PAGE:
Tuesday, May 29, 2018

Cassette Review:
"Baby Only You & I"

$7 //
https://anemonelovesyou.bandcamp.com/album/baby-only-you-i //

Anemone creates dreamy, sometimes psychedelic pop music.   "Baby Only You & I" is a cassette filled with three songs on Side A, one song on Side B and then three remixes of 3/4 of the songs to finish off Side B.   The vocals can be layered (such as on the titular track) and this can even have a bedroom feel to it overall, but it's electronics with pop rock and when the songs are remixed there is an even greater focus on the music itself.

Though even without the remixed elements, these songs can just as easily have a club dance feel to them with electro beats.  "Bout De Toi" even makes me feel a little bit like The Go Go's, though I am sure there is some other more modern reference you can put in here that is just some band I don't happen to listen to for whatever reason.   But I tend to always say things like that without ever knowing so for all I know there are not which just adds to the overall originality of Anemone.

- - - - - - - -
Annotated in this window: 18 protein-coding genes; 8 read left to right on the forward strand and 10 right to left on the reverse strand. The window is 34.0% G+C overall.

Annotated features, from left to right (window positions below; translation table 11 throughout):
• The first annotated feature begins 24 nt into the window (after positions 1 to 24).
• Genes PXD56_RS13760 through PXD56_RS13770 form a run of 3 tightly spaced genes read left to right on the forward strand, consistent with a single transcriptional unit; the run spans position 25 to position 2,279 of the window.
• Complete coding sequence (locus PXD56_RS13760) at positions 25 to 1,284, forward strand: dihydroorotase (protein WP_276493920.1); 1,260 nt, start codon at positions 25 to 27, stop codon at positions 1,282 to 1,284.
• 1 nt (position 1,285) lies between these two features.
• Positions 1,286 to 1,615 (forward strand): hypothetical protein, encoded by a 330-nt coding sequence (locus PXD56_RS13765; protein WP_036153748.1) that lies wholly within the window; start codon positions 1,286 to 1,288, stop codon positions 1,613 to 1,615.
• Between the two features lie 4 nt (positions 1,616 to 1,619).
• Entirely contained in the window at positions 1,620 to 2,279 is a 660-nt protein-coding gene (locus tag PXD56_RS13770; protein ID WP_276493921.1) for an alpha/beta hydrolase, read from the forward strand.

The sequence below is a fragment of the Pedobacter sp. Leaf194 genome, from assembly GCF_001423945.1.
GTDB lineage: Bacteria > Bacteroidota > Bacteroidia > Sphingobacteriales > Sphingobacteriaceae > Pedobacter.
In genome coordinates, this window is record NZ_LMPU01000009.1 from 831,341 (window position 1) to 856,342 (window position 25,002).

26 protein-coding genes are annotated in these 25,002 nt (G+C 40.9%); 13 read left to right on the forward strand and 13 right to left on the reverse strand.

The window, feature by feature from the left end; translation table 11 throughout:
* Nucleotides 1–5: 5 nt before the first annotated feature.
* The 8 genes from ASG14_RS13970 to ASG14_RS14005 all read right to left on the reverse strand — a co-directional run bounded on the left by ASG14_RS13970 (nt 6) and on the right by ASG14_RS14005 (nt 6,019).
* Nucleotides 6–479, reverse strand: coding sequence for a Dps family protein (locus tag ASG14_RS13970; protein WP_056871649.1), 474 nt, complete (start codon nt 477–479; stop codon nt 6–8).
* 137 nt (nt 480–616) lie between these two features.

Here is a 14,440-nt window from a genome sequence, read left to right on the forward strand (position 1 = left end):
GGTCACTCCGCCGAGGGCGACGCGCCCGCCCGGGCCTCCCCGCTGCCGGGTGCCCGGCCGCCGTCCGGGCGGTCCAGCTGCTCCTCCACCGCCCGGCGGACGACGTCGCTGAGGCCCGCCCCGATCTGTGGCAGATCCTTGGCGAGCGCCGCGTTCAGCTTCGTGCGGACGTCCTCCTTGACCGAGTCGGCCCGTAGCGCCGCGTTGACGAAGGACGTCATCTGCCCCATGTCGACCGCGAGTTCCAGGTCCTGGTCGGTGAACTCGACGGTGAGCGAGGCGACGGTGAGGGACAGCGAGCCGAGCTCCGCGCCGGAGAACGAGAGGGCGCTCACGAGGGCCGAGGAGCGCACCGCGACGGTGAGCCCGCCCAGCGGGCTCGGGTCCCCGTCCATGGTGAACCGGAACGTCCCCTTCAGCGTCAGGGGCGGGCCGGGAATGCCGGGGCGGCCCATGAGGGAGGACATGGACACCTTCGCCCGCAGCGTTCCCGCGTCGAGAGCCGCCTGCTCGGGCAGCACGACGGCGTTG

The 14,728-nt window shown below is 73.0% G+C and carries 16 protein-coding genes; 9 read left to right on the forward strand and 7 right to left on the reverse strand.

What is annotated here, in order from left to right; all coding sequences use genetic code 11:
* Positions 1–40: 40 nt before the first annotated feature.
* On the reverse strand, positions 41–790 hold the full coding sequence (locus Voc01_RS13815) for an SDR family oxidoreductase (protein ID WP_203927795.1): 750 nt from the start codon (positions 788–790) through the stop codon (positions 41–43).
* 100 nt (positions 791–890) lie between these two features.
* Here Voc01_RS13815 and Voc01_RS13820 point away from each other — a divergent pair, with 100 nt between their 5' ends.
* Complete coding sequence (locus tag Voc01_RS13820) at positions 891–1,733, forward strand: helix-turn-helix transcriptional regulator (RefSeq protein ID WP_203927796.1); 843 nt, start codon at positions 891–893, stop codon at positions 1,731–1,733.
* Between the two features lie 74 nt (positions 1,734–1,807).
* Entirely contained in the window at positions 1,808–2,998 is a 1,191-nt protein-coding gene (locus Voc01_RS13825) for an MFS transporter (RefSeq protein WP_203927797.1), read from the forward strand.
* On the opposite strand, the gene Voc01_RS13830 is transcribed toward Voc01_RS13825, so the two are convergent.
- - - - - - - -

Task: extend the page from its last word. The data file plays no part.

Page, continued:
Driving, electronic 1980's sounding synth starts Side B with a song called "Party Theme" and, well, this entire cassette would be a great soundtrack to a party.   The lyrics also happen to say "Yeah, baby, yeah, baby - party theme - Anemone loves you" which is something you don't hear a lot of in songs (at least I don't) but I really like it and wish more artists would write anthems such as this.   Rollerdisco, funky and drum machines are all words I would also use to describe the songs on this cassette.

Ultimately, this cassette is a collection of electronic pop songs.   One artist I can think of to compare this with is Polly Scattergood but it is still not quite the same.   I'm hesitant to tell people how much pop music I listen to exactly but a lot of the pop music you find on the radio can be overly poppy, which I'm not saying is the worst thing because I still listen to some of it, but Anemone has a different vibe.  And yet I can't even put this with something like Ladytron and that I think is the key to it-- having electronic pop peers but not being quite the same as any of them.

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